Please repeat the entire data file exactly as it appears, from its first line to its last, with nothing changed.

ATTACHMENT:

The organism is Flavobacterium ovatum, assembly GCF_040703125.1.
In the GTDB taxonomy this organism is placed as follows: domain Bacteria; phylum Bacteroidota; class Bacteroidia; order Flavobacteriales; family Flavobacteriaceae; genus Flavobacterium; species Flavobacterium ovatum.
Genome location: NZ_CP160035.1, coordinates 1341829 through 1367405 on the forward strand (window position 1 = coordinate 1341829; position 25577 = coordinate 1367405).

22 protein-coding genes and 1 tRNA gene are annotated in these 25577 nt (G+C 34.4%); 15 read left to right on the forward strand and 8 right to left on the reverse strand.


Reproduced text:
The organism is Flavobacterium ovatum, assembly GCF_040703125.1.
In the GTDB taxonomy this organism is placed as follows: domain Bacteria; phylum Bacteroidota; class Bacteroidia; order Flavobacteriales; family Flavobacteriaceae; genus Flavobacterium; species Flavobacterium ovatum.
Genome location: NZ_CP160035.1, coordinates 1341829 through 1367405 on the forward strand (window position 1 = coordinate 1341829; position 25577 = coordinate 1367405).

22 protein-coding genes and 1 tRNA gene are annotated in these 25577 nt (G+C 34.4%); 15 read left to right on the forward strand and 8 right to left on the reverse strand.